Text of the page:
Working Class Hero Is Something to Be; Two Thirds of the British Adult Population Now Claim to Feel `Working Class and Proud of It' - a Figure That Has Risen Considerably in the Last Three Years. So What Is the Big Attraction? Lesley Richardson Reports
Byline: Lesley Richardson
THE working class hero has captured the heart of Britain with many people opting to follow the lead of honest hard labour, a strong sense of community and down-to-earth attitudes. According to a new Mori poll twothirds of the British population claim to feel ``working class and proud of it'' - a figure that has risen considerably in the past three years. Oddly enough as more people claim to feel working class the number of people who fall into category is falling in Britain.
In fact 55pc of those who claim to have working class values actually fall into the middle class bracket.
Cherie Blair and the Gallagher brothers illustrate rising wealth while still proud of their working class upbringing. Cherie Blair comes from a working class background in Liverpool while the Gallagher brothers hail from Manchester and both men wear their class past like designer labels.
In the Welsh Assembly, AM Ron Davies has accused First Minister Rhodri Morgan of using a scruffy image and working class mannerisms as a facade to hide his middle class upbringing.
Simon Atkinson, research director at Mori, says he's not surprised that so many people identify with the working class. ``A lot of people are proud in how far they have come because they haven't had all the privileges that money brings. The working class have a strong community spirit and work very hard to get where they are.''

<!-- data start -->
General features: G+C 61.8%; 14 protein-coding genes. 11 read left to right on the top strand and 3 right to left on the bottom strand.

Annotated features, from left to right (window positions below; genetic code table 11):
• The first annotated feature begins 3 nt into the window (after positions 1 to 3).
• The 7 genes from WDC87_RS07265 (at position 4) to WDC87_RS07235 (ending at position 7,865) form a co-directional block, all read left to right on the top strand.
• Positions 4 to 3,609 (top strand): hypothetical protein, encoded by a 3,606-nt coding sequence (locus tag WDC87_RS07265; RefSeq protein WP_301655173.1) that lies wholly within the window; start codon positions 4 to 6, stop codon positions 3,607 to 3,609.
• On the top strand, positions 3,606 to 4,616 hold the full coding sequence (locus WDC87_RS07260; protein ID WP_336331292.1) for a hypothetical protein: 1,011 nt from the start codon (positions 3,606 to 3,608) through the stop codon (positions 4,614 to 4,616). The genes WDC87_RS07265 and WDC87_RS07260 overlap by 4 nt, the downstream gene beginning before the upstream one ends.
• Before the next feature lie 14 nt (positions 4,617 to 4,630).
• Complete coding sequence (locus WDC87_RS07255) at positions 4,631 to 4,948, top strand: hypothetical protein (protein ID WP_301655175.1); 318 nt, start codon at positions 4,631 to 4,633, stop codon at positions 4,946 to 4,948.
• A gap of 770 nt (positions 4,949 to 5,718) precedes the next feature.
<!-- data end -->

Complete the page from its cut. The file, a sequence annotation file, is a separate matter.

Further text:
Achieving success through honest, hard labour gives the self-made man or woman a sense of pride and integrity.
As Dr Richard Stevens, senior psychology lecturer at the Open University, explains: ``There's a basic honesty and decency associated with the working class. They don't put on airs and graces and aren't trying to be something they're not.''
He likens the mentality to having a strong work ethos and a straight forward approach to getting on with the task at hand. Many perceive power as corrupting which adds to the sense of integrity associated with the lower and less influential classes.
Dr Halla Beloff, social psychologist, agrees: ``Being working class has a romantic air about it because it somehow seems more honest or genuine. There is a certain dignity attached to it because it doesn't have the same connotations of back-scratching and nepotism that go with the upper classes.''
Anyone opting for a working class identity can also tap into a sense of solidarity dating back to the days of gossiping with neighbours over the terraced house fences. Living in such close proximity gave the working class a powerful community spirit that many look back at through rose tinted glasses. …